Ray Blakeney : [00:25:38] I like that word analyzed because I am an engineer by training, so, you know, I like to tell people a lot of people say go with your gut, like my gut dumb. If I want my gut, I'd be living on the street corner in a box because my gut would never lead me to the right place. So what I do is I actually do I have an exact process I go through to evaluate every business idea you have to share. So the first thing is, is what we were talking about, you see, and you go out there and you're like, hey, you look for something you find that's either not served or not served very well. Step number two is you use Google keyword research tools. It's free. So if you have a Gmail account, you already have this tool. You just have to go and sign a sign into it. So you go and sign it to Google keyword tools you type in your business. So the example I always use is pink lawn flamingos, right? Let's just say, hey, I need a pink one flamingo. I went online. You're from Florida. So maybe there's plenty of big lawn flamingos there, right? So nobody's selling these online. Maybe I could sell these online, but let me see if this is really a feasible business idea for me financially. So you go on Google Kiwa tools and you type in Pink Flamingos. Google will tell you exactly how many people in the world or in the US if that's your market, look for pink long flamingos every single month. What I do there just to calculate and they'll give you a variance of the word. So it will be pink flamingos and long videos that are pink. Right. So you take all of those words and you add the numbers together, they'll say a thousand five hundred fifty ten thousand, whatever it is. So you add all those numbers together. And let's just say you came up with a number of one thousand. And so what I calculate is conservative, you can sell to one percent of those, so other people look for it every single month and you're going to sell the one percent. So it's 10. So I'm going to sell 10 pink long flamingos every month. How much money are you going to make off of each lawn flamingo? You need to calculate that. OK, I can buy it in China for five bucks and I sell it for ten dollars, so I will make five dollars off each lot. You can do this for service. You can do this for an e-book, whatever. It doesn't really matter at this point. And then you do the math. So I sell 10 products a month and I'm making five dollars off of each one of those products. I'm making fifty dollars a month to build this business. Is that worth your time for some people? Maybe for me? For a lot of people, I would say that, yeah, I'm not building a pink flamingo store. Right. Because big law enforcement officer, because that's not worth my time. So I do that process for almost every single business I do. And it saves it doesn't guarantee that your business is going to work, but it saves you all the time because I see all these people build these big online businesses without doing this. And then they only realize that, yes, they are the number one pink flamingo store in the world and they're making all the money they could possibly make out of it. And it's fifty dollars a month. If they had done this like two years ago when they started, they would have saved themselves two years of work to build a business that had no chance of succeeding in the first place. Mathematically, you were not going to make money off of it, but this will kind of get you past that. And then if you pass that, I just don't want your business. It means it does not that you've checked there are competitors, you've checked these people looking for. And if it works, it's worth your time financially to do this business.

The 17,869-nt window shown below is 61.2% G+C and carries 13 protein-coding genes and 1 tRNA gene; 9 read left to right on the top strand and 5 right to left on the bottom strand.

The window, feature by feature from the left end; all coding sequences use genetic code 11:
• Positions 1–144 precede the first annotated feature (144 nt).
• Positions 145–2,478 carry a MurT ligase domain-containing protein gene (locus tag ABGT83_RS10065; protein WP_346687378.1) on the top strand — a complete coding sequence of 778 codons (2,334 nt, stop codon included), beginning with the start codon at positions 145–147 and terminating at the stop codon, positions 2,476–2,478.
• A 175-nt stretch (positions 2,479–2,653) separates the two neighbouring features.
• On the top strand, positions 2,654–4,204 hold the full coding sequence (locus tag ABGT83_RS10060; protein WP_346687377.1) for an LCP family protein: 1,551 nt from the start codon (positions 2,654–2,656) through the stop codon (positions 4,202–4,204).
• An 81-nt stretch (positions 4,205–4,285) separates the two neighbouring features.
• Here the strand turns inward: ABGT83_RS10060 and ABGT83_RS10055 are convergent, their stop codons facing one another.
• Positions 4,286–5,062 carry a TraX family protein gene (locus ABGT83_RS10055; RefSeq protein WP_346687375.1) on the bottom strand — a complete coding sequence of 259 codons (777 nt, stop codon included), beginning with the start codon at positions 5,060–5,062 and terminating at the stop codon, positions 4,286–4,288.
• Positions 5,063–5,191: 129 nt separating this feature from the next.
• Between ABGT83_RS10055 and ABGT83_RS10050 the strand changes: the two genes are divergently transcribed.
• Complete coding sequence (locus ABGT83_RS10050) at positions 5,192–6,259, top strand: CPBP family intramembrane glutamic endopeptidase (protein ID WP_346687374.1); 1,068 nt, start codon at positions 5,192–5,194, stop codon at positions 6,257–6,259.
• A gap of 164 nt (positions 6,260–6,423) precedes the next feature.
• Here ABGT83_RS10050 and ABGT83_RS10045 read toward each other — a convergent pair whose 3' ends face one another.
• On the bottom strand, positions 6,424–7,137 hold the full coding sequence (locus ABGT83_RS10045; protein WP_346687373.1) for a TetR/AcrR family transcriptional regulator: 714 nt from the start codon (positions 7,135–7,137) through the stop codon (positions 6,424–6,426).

Dawn Fleming: [00:28:36] How much attention do you pay to other people who are providing pink one flamingo?